Referring to the shelf and motors and to the trial of the case of Teitle v. The London and Lancashire Ins. Co. Ltd., the special prosecutor said: "In this other trial apparently it served his purpose better to say that there was burning above and below, but at this trial it served his purpose much better to have it burned above only." Respondent's counsel then stated "We object to the argument that in this trial it served his purpose better to have it burned above the motor only, because he testified and the most of his witnesses, if not all of them, they noticed there was scorching or burning on the shelf which was below the motor." The respondent was the first witness to testify in his defense. In his direct examination he testified that in the morning after the fire he went down into the basement of his store and observed that the fire seemed to have originated just above the motors in a fan type shape up to the ceiling, and that the bench or platform on which the motors and compressors set was not burned, and that there was no burning below the platform. On cross-examination he testified that there was some charring on top of the shelf, but he didn't recall if there was any evidence of burning under the motors. Upon having his attention called to his testimony at the trial of his insurance case, he testified that the shelf under the motors was charred, and that at the former trial he testified that there was evidence of fire actually burning above and below the motors. It may be that it was the fault of counsel in not having the respondent bring out in his direct examination the fact that the top of the shelf was charred under the motors, on the other hand had this not been brought out on cross-examination respondent's other witnesses might not have been interrogated relative to it. We cannot say that the argument was unwarranted. Error is not shown.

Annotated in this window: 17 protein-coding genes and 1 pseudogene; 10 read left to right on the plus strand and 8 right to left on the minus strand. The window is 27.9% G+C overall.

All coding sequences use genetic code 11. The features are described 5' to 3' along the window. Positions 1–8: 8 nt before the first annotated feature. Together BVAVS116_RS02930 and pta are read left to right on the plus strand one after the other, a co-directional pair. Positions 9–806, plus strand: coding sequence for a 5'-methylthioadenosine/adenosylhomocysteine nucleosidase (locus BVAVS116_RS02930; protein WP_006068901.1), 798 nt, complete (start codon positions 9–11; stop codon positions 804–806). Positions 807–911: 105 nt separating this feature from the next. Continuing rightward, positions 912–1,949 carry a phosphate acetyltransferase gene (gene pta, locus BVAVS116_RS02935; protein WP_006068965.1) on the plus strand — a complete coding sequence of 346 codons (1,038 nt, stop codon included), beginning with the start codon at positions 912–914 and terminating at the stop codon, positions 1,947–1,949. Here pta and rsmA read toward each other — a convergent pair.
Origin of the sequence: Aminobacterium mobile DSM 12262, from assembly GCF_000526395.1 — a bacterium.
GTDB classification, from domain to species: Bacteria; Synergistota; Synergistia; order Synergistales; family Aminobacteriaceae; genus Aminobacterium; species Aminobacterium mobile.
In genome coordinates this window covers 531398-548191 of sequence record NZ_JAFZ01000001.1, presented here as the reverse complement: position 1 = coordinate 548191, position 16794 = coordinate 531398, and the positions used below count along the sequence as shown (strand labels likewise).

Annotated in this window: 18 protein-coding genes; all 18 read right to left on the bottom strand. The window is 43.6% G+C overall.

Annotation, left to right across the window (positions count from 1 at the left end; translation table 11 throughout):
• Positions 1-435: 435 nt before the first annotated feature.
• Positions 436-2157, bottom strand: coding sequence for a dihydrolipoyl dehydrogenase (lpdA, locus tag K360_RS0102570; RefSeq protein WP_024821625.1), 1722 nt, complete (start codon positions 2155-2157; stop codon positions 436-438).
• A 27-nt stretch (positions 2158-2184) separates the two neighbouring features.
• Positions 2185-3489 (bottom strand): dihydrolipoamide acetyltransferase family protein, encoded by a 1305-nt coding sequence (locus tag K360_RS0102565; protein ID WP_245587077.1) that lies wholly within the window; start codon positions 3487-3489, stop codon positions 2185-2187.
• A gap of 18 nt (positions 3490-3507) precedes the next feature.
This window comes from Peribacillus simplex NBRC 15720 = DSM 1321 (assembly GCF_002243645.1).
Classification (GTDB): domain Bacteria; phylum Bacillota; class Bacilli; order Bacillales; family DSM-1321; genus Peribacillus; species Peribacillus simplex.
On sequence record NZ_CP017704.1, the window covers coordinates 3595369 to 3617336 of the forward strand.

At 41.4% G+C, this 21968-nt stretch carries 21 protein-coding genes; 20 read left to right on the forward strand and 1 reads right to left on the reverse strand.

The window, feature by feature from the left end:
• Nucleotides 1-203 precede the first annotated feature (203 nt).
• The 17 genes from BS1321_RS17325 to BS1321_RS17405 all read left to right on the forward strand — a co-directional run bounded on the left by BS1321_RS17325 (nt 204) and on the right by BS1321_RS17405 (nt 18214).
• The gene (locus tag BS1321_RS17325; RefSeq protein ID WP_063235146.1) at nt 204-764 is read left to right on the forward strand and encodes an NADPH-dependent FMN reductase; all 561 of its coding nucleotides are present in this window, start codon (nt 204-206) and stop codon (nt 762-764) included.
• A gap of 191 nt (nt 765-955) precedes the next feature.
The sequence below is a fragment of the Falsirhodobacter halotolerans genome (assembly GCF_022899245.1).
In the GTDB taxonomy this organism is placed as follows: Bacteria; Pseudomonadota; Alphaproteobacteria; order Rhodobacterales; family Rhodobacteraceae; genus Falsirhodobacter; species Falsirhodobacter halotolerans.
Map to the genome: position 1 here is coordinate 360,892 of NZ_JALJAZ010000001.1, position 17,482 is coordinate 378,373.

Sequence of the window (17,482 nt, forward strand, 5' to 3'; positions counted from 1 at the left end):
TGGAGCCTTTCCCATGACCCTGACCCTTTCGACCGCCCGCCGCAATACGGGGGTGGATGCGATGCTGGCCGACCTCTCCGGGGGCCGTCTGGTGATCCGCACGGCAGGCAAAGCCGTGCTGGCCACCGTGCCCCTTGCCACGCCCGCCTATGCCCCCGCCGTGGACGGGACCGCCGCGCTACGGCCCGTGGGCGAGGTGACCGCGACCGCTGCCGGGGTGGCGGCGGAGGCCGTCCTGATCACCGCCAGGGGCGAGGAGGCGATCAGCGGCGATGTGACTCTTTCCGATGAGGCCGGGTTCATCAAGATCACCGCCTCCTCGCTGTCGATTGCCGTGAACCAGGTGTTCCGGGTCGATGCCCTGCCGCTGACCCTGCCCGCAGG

Relative to taking the last exception briefed the transcript shows the following:

*580 "Mr. Black: Now these blue prints * * * at the station that night when he was asked if he had any blue prints what did he say he said `No' isn't that pretty significant? Doesn't that have some bearing on whether or not this man is guilty or innocent? "Mr. Witters: We would like an exception to the argument `at the police station he said he didn't have any blue prints.' "Mr. Black: We will stand on that proposition, we have examined the record and we find that was his testimony. "The Court: You may have the record read to you on that point if you find you need to have it when you come to consider the case. It is a matter for your recollection."